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Enterprise Support App UX

I was tasked with creating a more robust support application for Enterprise. The existing one was a single page that had a phone number and contact hours. I started with some research into the support desk. Having been on a support desk myself years ago, I knew a few things to ask and primarily I wanted to see if any pain points could be alleviated. One major problem in support is fielding all the calls when one major outage occurs affecting everyone. At that point there’s little to nothing a support team can do but relay communications. Major outages are felt by everyone and hundreds of calls don’t do anything to change them.

This project was for their LaunchPad suite of tablet apps.

First I needed to address a few basic communication alerts. They had an existing alert notification dot when a user’s PIN required changing. I would carry that over. Users that would open LaunchPad on any given day would see that alert dot in the hamburger menu, yellow for “updates” such as news or system installs. Red for major support issues, or responses to that user’s support ticket.

The main support page would highlight major outages. The architecture would have to be built to triage those issues that were relevant so the list wouldn’t grow too long, or a scroll bar implemented to allow the user to see all major support issues that might be affecting them. Note on the right screen, a user could expand a support issue that may pertain to them for more options.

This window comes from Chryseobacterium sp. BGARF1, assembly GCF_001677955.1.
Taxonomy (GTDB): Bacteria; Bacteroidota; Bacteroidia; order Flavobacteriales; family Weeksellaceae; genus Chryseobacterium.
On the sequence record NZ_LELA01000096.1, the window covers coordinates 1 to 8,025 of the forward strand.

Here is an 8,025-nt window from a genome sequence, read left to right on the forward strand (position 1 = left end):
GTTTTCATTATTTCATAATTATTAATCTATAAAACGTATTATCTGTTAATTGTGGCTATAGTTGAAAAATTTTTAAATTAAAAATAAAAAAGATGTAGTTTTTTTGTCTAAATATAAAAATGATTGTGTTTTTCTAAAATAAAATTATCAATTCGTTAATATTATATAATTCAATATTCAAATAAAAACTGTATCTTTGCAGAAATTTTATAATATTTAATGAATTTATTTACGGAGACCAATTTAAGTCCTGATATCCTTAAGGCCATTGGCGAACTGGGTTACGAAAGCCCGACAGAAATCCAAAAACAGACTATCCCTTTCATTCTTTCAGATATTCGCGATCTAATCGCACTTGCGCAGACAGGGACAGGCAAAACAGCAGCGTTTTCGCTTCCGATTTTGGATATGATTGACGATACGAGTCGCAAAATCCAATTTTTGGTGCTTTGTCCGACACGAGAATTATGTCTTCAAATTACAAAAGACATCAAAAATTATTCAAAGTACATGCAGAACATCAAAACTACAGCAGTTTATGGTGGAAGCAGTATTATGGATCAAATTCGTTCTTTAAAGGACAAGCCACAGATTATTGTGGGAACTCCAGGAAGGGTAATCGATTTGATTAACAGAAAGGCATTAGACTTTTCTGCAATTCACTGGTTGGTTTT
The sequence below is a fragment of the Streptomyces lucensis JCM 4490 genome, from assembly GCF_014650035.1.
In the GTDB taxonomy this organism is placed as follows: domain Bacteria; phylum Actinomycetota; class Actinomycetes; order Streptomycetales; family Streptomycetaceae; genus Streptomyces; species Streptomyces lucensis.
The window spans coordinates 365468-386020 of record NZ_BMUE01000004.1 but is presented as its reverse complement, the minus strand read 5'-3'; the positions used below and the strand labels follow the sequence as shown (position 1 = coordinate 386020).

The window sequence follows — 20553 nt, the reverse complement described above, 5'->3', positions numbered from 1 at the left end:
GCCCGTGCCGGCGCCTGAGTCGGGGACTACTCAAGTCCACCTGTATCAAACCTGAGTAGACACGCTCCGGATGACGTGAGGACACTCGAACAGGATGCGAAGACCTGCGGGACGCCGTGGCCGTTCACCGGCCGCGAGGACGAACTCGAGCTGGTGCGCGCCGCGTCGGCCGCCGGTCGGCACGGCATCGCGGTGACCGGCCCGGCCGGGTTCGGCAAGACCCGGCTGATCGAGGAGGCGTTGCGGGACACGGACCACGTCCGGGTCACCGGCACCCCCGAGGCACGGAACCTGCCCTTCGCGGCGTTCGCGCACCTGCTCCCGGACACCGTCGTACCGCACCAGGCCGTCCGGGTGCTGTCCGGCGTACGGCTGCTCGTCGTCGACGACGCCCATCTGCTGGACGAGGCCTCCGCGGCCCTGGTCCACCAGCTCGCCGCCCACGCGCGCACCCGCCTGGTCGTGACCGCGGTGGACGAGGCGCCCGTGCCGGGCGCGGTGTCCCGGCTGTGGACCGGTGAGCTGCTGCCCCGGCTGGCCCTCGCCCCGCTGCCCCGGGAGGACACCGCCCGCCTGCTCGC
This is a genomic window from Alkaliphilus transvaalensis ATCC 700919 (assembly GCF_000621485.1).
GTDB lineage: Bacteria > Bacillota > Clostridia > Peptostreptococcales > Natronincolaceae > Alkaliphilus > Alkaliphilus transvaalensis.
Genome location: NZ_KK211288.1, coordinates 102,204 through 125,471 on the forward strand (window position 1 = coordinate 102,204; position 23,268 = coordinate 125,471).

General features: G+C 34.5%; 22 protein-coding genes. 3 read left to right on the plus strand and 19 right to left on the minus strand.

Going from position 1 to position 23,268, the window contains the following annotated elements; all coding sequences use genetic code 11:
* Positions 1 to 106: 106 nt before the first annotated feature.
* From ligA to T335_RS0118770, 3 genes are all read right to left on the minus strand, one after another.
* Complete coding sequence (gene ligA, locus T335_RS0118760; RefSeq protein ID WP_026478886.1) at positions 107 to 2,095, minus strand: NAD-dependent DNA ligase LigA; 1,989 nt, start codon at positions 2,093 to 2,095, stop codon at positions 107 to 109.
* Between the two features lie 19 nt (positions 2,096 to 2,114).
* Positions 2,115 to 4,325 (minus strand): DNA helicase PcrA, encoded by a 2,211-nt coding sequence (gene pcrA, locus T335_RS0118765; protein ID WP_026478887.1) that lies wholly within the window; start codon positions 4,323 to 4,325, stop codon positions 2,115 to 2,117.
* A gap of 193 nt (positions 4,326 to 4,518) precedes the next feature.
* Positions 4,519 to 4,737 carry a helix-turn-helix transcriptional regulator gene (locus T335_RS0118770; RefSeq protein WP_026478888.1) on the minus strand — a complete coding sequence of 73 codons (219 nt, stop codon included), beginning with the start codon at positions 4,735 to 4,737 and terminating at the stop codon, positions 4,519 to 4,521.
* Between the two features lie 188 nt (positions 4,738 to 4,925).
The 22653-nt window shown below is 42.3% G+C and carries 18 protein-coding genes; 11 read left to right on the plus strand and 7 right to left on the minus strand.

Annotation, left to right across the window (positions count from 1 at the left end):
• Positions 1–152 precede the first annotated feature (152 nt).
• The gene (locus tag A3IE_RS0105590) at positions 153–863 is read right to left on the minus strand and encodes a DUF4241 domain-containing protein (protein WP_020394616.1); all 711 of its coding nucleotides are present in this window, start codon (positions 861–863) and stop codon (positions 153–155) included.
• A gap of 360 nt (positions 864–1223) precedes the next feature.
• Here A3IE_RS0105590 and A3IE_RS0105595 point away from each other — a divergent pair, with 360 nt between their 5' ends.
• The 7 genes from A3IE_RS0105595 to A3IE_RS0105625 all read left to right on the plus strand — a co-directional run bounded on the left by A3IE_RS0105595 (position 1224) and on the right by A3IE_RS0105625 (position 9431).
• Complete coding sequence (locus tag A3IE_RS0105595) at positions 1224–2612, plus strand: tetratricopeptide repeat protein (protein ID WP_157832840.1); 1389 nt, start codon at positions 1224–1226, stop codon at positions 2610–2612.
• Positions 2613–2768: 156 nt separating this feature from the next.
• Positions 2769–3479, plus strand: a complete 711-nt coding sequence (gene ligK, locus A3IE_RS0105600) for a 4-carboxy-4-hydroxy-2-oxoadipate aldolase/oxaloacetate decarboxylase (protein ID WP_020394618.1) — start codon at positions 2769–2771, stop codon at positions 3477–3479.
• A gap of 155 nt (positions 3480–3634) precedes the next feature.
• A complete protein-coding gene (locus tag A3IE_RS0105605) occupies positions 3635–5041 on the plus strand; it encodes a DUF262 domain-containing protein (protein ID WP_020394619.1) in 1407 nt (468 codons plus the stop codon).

The real key on this screen as indicated below for alleviating support calls would to make people aware of the major outages affecting them and allow them to add themselves to the support ticket, so they would be ‘following’ that issue and they would get notification upon the fix of it. Because their device information could be added to the ticket, that could include location information. If a certain outage was affecting one region but devices showing another region were being continuously added, this is valuable for the 2nd and 3rd tier support teams.

Next a revision to what previously was the simple support page. The support request page would allow the user to quickly drill down to the problem they were having. Some problems would triage any given ticket to a different group. Others would, based on conditional logic, inform the user to call the number.

In creating the ticket history page, this would allow a user to look at their individual tickets, including ones they may have submitted via desktop such as software requests and other permission issues. More comments could be added and the user could view the progress log. Because some employees and ticket lists could stretch too long, it would be important to truncate this list to the appropriate number of previous and completed support requests.

The Support Guidelines page was important so new employees could understand expectations, process, etiquette and what information to have ready, etc.

Finally that last set of screens I built would be dedicated to the employee newsletter known as The Wire. This is an important publication especially when new software and new functionality is released. The Wire would arrive as an email but the previous issues could be accessible a lot faster in this format.